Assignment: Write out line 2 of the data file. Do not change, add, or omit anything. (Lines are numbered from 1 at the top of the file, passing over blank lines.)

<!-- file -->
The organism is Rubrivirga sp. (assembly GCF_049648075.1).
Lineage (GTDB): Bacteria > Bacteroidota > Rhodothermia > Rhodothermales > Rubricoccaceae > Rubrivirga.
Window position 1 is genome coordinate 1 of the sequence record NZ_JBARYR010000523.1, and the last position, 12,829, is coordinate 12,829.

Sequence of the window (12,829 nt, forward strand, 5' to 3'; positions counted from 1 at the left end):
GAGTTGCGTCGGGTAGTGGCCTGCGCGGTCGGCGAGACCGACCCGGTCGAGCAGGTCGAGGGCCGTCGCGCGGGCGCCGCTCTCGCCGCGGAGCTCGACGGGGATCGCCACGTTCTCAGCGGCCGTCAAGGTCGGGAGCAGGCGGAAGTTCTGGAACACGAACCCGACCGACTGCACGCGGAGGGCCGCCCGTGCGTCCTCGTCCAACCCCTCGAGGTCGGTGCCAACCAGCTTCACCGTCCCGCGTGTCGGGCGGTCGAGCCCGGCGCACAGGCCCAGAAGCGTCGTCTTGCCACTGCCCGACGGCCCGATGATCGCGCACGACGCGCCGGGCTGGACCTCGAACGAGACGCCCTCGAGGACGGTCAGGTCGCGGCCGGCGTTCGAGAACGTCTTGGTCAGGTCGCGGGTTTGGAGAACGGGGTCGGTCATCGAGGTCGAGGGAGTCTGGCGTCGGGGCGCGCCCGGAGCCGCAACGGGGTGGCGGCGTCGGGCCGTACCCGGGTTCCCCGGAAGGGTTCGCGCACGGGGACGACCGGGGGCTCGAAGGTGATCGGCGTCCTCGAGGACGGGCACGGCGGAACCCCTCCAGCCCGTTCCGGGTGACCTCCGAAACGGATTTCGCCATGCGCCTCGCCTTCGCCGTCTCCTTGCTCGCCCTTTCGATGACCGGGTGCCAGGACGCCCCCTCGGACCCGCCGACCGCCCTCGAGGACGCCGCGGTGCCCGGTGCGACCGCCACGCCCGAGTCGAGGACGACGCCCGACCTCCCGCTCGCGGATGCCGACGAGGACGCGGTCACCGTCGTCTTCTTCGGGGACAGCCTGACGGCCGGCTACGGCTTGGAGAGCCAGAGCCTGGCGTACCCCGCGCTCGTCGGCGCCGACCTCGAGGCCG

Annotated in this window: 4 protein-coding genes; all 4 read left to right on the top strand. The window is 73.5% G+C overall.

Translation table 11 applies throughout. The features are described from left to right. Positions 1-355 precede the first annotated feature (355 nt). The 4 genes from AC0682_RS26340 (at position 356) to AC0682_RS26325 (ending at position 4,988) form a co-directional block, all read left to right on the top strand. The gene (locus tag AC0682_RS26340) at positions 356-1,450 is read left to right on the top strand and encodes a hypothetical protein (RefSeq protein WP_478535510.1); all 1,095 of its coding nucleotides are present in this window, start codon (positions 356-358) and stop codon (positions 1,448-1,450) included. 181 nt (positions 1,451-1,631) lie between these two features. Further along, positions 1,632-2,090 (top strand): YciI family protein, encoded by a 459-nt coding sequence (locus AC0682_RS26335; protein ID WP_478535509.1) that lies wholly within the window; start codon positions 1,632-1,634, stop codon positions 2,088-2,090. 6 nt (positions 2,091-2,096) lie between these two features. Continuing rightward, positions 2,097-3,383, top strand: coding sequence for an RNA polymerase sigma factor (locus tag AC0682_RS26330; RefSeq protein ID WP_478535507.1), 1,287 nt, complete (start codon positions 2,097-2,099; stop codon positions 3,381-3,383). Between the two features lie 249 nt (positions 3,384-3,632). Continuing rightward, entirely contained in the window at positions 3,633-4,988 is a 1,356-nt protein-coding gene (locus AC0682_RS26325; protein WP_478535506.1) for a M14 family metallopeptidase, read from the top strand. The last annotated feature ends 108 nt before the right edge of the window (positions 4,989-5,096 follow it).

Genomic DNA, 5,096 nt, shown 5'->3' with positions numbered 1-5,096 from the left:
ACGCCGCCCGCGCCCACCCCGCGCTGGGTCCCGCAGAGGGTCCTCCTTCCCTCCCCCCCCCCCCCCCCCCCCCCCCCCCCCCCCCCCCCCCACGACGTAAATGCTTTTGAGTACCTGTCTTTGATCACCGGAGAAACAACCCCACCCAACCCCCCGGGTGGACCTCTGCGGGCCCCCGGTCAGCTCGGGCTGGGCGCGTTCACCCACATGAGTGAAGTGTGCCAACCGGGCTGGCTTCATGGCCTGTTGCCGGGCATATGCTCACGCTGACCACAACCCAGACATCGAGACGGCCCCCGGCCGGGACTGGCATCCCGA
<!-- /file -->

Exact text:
Lineage (GTDB): Bacteria > Bacteroidota > Rhodothermia > Rhodothermales > Rubricoccaceae > Rubrivirga.